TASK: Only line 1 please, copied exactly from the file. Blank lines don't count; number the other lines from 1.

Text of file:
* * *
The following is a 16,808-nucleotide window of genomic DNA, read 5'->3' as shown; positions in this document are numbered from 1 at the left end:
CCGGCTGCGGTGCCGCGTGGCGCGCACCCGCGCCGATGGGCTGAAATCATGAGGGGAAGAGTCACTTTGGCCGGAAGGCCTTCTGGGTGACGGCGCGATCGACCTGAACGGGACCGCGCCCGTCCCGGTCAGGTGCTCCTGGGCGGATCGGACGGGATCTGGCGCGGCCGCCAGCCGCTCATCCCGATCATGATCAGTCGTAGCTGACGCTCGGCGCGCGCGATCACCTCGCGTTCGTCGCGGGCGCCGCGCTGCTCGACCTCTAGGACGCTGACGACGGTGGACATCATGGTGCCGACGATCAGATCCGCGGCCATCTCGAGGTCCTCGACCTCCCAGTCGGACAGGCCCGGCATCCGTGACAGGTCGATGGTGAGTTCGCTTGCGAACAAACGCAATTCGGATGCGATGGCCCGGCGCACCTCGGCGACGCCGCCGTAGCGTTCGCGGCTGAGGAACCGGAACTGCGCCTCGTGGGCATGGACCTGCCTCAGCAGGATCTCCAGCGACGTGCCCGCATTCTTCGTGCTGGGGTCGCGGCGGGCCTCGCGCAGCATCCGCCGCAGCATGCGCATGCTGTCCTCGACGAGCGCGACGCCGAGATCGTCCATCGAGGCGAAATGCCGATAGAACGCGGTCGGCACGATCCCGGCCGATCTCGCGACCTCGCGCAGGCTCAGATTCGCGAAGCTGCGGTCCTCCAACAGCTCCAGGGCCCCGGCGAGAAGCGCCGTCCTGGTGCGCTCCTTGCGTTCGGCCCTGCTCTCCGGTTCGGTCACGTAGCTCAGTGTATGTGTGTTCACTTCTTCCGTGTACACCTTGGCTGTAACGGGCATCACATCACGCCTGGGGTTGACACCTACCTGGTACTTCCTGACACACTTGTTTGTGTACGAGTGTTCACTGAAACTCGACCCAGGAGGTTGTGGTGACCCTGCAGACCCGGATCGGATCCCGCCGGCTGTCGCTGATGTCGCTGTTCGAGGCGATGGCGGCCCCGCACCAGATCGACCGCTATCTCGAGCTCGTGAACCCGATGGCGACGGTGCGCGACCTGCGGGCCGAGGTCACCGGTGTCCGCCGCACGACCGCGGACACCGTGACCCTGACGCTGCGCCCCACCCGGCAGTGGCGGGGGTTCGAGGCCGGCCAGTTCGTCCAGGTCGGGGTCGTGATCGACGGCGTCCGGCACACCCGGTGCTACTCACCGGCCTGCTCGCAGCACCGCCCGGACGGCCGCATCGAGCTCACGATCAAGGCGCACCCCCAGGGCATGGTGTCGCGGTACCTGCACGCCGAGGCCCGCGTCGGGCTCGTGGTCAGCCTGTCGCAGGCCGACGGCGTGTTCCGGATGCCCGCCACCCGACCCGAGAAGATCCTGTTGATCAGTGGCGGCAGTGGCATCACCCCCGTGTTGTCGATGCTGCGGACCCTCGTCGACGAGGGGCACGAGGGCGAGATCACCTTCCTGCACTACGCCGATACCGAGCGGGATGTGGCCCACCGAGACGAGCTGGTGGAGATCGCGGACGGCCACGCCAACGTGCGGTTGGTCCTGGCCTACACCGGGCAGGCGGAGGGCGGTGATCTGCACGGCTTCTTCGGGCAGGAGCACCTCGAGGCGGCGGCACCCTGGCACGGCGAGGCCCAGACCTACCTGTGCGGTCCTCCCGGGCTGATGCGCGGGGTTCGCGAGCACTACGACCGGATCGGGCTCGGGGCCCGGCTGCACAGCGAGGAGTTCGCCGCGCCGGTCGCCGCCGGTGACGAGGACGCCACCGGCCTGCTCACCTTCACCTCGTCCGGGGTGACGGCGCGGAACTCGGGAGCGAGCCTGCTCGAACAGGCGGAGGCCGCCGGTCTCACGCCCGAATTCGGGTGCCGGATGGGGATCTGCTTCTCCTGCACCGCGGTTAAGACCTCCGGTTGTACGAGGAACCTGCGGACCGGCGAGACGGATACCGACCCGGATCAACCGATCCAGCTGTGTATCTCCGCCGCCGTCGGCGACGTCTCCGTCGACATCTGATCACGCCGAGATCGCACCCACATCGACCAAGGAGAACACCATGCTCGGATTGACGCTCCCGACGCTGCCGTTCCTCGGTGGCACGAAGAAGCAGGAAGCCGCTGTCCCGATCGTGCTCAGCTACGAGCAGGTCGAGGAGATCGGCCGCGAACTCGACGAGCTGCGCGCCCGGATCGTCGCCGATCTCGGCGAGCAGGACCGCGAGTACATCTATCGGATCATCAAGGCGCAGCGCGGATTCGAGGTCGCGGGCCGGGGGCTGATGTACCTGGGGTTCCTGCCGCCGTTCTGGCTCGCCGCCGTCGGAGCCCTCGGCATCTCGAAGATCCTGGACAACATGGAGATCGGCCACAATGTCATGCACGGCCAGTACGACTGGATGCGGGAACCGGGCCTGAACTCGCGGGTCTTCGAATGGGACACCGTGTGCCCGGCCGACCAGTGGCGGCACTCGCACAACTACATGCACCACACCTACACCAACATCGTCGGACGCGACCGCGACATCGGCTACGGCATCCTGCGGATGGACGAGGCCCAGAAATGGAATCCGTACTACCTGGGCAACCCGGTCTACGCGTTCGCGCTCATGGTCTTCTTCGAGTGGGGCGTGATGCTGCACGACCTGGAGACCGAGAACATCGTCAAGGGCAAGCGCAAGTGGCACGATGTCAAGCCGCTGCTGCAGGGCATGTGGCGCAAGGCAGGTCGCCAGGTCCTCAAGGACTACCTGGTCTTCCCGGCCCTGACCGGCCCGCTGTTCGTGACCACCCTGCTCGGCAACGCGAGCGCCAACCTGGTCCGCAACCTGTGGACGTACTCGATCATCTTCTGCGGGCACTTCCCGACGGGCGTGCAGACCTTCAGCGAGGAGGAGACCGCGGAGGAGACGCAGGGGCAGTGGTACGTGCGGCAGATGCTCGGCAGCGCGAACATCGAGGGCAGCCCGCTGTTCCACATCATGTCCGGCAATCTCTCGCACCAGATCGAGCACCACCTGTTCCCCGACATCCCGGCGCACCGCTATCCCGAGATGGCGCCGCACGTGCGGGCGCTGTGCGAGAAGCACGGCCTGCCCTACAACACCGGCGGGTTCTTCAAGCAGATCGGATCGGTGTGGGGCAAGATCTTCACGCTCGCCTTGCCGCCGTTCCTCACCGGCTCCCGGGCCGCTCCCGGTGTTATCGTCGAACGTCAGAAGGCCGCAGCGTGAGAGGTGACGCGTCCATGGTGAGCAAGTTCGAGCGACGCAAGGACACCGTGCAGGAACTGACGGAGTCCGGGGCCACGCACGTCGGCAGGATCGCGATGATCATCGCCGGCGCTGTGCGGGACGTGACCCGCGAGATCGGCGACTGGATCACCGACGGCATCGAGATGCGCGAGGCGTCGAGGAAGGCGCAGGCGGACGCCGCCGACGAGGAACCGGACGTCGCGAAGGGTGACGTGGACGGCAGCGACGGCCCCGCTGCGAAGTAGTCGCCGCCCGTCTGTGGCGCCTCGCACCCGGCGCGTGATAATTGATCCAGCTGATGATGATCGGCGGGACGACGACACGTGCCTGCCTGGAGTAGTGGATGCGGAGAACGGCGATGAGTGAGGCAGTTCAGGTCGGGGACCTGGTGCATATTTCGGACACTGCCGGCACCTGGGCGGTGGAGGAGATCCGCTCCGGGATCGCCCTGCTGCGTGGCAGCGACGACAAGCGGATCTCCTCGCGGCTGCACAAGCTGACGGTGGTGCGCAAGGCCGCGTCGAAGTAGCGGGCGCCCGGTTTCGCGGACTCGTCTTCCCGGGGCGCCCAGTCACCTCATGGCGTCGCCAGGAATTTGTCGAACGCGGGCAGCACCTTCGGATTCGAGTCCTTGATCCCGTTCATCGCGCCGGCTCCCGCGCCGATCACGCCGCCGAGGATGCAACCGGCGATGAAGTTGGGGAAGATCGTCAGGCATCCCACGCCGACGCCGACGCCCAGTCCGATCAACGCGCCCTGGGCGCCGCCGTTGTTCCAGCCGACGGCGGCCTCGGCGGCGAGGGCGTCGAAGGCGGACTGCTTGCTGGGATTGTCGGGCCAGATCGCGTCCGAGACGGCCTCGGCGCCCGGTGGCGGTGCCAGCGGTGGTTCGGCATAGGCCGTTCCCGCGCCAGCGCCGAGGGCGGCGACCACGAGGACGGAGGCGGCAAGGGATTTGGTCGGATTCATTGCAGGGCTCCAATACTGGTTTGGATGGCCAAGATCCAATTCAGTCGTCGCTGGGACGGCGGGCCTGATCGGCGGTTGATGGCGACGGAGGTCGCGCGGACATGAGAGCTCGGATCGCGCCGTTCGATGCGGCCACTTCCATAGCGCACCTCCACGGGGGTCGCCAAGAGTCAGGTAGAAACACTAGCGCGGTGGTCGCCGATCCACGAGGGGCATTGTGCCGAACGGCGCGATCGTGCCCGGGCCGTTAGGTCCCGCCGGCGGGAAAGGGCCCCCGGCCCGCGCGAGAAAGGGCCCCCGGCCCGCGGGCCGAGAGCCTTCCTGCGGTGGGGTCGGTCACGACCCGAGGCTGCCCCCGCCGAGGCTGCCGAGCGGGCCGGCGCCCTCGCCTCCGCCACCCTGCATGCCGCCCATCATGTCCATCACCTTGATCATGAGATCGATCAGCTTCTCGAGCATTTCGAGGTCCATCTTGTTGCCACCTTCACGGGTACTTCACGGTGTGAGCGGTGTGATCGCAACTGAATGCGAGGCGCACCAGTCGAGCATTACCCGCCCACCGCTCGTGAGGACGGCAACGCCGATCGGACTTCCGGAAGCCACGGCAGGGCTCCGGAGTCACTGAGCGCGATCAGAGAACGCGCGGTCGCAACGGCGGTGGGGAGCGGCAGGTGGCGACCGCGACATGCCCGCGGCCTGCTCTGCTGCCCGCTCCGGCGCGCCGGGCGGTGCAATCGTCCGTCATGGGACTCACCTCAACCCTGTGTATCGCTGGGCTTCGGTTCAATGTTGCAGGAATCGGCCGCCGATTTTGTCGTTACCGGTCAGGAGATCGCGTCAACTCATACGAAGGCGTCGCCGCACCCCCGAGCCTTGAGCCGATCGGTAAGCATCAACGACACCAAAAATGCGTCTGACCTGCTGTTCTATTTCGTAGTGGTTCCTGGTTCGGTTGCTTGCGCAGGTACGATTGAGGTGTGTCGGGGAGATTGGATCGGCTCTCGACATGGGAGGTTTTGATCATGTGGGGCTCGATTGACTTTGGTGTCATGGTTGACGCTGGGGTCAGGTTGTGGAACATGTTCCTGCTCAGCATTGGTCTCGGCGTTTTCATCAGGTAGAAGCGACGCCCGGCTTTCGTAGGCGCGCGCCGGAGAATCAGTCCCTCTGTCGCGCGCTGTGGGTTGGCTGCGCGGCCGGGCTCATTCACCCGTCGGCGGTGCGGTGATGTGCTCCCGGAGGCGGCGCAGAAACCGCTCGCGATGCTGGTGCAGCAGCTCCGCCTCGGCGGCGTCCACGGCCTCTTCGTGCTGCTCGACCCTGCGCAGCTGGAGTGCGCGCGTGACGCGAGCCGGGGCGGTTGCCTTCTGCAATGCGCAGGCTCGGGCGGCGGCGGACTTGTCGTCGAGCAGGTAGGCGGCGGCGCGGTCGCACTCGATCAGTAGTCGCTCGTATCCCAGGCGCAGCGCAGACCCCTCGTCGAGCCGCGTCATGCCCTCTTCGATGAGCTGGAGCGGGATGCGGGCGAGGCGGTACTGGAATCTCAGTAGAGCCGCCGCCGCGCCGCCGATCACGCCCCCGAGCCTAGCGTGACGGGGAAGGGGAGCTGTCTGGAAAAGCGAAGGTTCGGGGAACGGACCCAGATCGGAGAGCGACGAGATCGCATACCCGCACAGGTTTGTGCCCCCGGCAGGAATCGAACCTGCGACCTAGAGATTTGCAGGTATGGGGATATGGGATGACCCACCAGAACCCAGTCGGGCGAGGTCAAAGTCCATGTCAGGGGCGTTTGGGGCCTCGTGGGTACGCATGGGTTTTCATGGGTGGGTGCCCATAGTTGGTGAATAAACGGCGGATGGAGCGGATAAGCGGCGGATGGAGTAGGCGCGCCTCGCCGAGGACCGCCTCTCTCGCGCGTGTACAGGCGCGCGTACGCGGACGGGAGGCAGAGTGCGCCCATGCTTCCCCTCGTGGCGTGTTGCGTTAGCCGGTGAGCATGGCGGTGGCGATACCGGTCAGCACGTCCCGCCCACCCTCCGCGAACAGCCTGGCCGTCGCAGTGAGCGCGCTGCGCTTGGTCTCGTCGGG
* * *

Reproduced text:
The following is a 16,808-nucleotide window of genomic DNA, read 5'->3' as shown; positions in this document are numbered from 1 at the left end: